Poison confirmed in death of fourth Spokane-area dog

SPOKANE, Wash. -- A veterinarian has confirmed that a dog that died earlier this week in Spokane's South Hill neighborhood was killed by a fast-acting poison used in pest control.

Murphy was a 5-year-old Keeshond, a former show dog and one of Peggy Parker's best friends.

"Pet lovers who consider them part of the family -- they understand what I'm saying. You just don't ever expected anything so senseless or so needless or so cruel," Parker said.

On Tuesday Murphy was inside his own fenced back yard at Parker's home when witnesses saw him eat something. A short while later, the dog began shaking uncontrollably.

"It had only been a few moments and by the time I drove him from here on 17th to the vet on 57th, he was almost gone," Parker said. "It happens very rapidly."

A veterinarian determined Murphy had ingested a neurotoxin similar to strychnine.

It's possible a major landscaping project in Parker's backyard unearthed old poison the dog may have consumed; however, Parker believes Murphy's death was intentional. She believes someone could have used a path in the neighboring vacant lot, and dropped tainted meat over the fence.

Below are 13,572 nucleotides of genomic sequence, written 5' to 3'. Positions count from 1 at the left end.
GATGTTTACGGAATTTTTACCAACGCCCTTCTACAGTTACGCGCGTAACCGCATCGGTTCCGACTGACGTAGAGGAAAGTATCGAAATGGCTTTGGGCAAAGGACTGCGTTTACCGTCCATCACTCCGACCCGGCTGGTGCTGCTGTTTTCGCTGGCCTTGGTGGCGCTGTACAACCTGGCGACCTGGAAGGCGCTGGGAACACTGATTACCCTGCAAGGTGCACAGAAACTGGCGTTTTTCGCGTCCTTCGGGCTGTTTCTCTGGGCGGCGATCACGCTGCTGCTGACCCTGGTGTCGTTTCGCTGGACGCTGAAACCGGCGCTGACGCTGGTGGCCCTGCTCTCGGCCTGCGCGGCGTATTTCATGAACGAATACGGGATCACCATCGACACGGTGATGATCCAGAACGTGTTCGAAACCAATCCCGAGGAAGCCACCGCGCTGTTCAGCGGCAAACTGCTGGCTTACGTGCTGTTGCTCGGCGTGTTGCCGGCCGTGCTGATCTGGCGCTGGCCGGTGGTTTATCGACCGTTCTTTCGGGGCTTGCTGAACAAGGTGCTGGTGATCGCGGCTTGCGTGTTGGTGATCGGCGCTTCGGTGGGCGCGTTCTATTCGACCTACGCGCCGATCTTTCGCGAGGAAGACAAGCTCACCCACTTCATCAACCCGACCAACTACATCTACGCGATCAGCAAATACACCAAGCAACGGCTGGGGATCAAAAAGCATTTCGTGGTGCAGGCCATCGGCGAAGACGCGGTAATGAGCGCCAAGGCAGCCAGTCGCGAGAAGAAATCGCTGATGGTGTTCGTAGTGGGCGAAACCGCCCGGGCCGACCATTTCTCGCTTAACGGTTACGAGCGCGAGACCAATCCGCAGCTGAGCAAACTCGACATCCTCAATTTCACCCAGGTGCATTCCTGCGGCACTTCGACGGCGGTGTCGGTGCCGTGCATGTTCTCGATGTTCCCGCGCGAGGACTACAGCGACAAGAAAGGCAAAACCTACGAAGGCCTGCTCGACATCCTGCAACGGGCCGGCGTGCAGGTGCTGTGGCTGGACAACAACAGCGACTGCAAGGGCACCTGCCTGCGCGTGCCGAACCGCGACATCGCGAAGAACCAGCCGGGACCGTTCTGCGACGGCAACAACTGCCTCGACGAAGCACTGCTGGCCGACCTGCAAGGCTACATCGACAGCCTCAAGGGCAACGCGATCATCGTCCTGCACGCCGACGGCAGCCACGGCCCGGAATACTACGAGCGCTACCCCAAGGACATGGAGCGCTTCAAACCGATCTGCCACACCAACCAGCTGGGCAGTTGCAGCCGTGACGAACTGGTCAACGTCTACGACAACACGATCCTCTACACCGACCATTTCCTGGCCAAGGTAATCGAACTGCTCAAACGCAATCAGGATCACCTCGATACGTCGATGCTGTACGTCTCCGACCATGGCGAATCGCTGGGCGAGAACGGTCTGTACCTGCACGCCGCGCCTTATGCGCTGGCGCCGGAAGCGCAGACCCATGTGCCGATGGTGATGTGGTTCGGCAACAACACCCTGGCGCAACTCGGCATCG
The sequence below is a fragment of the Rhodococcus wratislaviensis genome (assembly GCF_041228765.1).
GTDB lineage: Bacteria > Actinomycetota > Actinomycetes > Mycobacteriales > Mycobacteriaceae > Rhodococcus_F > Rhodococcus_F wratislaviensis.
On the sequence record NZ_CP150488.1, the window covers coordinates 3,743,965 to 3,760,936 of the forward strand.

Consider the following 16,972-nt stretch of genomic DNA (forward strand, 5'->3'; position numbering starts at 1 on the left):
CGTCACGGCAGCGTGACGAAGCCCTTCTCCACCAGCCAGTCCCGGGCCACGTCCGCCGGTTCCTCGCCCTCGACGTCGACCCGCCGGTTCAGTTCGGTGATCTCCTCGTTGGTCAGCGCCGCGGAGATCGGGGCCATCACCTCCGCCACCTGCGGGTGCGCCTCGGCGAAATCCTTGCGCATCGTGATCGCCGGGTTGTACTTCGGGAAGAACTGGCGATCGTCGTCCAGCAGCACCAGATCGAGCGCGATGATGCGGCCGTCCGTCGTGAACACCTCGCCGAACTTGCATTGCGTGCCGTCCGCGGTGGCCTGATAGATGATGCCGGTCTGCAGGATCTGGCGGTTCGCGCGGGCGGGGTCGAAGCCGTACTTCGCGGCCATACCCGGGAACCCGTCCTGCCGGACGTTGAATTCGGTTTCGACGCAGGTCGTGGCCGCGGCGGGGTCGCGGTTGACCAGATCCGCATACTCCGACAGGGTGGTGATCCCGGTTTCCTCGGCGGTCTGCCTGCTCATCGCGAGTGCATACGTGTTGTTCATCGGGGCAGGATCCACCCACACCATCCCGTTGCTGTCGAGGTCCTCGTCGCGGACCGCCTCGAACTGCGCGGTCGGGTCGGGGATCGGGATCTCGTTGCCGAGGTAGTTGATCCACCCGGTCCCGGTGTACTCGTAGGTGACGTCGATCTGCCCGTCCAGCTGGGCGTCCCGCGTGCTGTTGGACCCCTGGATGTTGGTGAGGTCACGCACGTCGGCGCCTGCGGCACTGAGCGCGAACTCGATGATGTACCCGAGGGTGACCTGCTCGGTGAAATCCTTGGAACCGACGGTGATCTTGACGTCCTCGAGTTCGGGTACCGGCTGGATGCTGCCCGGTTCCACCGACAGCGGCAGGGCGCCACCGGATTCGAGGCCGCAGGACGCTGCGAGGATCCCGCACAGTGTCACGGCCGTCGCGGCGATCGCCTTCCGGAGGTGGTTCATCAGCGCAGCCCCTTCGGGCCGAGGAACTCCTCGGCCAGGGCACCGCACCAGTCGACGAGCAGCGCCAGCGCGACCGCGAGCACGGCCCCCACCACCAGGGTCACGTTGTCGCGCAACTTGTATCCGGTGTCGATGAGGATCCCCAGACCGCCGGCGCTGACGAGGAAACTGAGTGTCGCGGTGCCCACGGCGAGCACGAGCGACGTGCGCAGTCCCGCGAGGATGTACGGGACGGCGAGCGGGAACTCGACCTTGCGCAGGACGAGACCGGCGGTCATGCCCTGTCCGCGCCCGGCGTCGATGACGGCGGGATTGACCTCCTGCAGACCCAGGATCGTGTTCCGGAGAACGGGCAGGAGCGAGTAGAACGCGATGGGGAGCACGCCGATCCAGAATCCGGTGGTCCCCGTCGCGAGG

"Because it had not happened in this part of the South Hill, I really feel it's important to warn people that it could happen anywhere," Parker said.

Tests results that would show whether Murphy was poisoned with strychnine, the neurotoxin used in previous killings, is not available.

Three other dogs in the Spokane area have died in recent weeks after consuming meatballs that had been tainted with
strychnine.

Veterinarians say any type of bleeding is a warning sign. Pet owners can buy their dogs some extra time by forcing the dogs to vomit. Vets recommend filling a syringe with a solution of water and hydrogen peroxide, and squirting it into the back of the dog's throat.

The Humane Society of the United States is offering a $2,500 reward to catch the person responsible for poisoning dogs in Spokane.